HMCS Donnacona

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For the fictional corvette featured in Corvette K-225, see HMCS Kitchener (K225).
Name: Donnacona
Namesake: Chief Donnacona
Commissioned: 1923
Recommissioned: 1943
Motto: Hand On and Main dans la main
Fate: Active in service
Badge: Donnacona.png
General characteristics
Class & type: Naval Reserve Division
Type: Stone frigate
Complement: 200

Her Majesty's Canadian Ship Donnacona is a reserve unit of the Royal Canadian Navy based in Montreal, Quebec. As with all Naval Reserve divisions, its approximately 200 sailors specialize in domestic emergency readiness, port inspection diving, naval intelligence, and the recruiting and retention of personnel who supplement the Royal Canadian Navy on board ship and at shore establishments.[1]

Operations[edit]

HMCS Donnacona's personnel provide on-going augmentation to Royal Canadian Navy operations and exercises on ships and at shore establishments on a full- and part-time basis.

Domestically, HMCS Donnacona contributes assets in the form of personnel and equipment to aid to the civil power operations. In the past, these have included the 1990 Oka Crisis, the 1995 G7 summit in Halifax, Nova Scotia, the 1997 Red River Flood, the 1998 Ice Storm, the 1998 crash of Swissair Flight 111, the 2010 Winter Olympics in Vancouver, British Columbia, and the 2011 floods on the Richelieu River in Quebec and throughout Manitoba.

Throughout the Cold War, HMCS Donnacona provided hundreds of trained augmentees in support of naval and joint operations, as well as to the Korean War and the First Gulf War. The unit also provided personnel to the Afghanistan war and subsequent training mission, and to numerous United Nations peacekeeping missions and NATO operations.

During the Second World War, HMCS Donnacona served as the Royal Canadian Navy's principal recruiting and initial training depot in what was then Canada's largest city, ultimately enrolling, instructing and temporarily housing many thousands of sailors throughout the war. During the war's demobilization phase, these sailors were formally discharged at the unit.

History[edit]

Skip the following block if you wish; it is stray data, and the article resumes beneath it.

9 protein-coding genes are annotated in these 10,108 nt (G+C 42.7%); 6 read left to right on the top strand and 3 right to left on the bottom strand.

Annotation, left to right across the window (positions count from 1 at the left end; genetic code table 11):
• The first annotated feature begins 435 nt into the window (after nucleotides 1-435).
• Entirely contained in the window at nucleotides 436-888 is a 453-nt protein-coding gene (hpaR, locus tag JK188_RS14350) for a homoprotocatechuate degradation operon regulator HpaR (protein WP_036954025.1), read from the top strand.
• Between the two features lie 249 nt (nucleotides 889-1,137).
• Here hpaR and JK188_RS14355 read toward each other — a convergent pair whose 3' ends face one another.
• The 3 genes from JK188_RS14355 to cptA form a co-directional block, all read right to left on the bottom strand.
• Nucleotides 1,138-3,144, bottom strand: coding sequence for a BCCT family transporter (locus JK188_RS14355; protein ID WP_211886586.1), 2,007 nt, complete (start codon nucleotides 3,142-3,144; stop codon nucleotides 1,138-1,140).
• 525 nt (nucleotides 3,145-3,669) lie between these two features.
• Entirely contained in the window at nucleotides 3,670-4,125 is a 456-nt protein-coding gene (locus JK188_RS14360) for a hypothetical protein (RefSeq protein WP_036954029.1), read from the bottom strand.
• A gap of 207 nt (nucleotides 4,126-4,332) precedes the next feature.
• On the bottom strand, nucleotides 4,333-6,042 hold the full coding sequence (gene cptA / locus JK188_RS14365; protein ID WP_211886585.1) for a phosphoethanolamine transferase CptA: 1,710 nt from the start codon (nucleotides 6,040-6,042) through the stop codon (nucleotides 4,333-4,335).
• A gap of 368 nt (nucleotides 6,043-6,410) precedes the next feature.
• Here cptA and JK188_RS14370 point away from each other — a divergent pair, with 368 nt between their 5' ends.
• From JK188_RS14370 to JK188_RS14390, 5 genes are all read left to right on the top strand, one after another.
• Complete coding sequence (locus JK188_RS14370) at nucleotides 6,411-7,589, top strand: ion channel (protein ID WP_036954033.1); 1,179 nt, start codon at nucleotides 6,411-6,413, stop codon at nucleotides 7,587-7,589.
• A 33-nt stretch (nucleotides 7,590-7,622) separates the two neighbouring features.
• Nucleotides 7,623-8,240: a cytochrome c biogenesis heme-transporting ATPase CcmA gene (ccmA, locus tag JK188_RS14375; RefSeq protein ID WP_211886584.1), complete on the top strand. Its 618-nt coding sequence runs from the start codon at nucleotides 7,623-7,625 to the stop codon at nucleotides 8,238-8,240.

In 1923, the first company of the Royal Canadian Volunteer Naval Reserve was formed in Montreal. The unit was originally housed at 465 Sherbrooke West, a converted private residence, until 1935, and then at a Bell Canada building at 1057 Mountain Street until 1939. In August 1939 the unit moved to 1046 Mountain Street - again another old Bell property, but a much more appropriate one with a pillared main entrance and space for an indoor drill deck.[2]

At the outbreak of the Second World War the unit was split into two co-located divisions to accommodate the high recruiting intake: NCSM Cartier for francophones and HMCS Montreal for English speakers. In 1941 the units were merged again as HMCS Montreal and in 1943 this division was moved to 2055 Drummond Street (the building of the old Montreal Winter Club curling rink) and re-commissioned HMCS Donnacona.

In 1943, the new name of the Naval Reserve division was chosen to be used as the name of the ship featured in the film Corvette K-225, featuring Randolph Scott and Ella Raines. In 1944, HMCS Donnacona's football (combine with players from HMCS Hyacinthe) team won the Grey Cup, beating the Hamilton Wildcats 7-6 at the Civic Stadium to bring the cup to Montreal for only the second time.

In the summer of 2007, HMCS Donnacona was moved to a new purpose-built federal government facility at 3525 St-Jacques Street shared with the Royal Canadian Mounted Police (RCMP) and the Canada Border Services Agency.

See also[edit]

References[edit]

  1. ^ History of HMCS Donnacona - http://www.navy.forces.gc.ca/navres/units/navres_units-ships_e.asp?category=94&title=890
  2. ^ Glashan, K "Montreal's Navy" page 6-8, Naval Officers Association, 1985

External links[edit]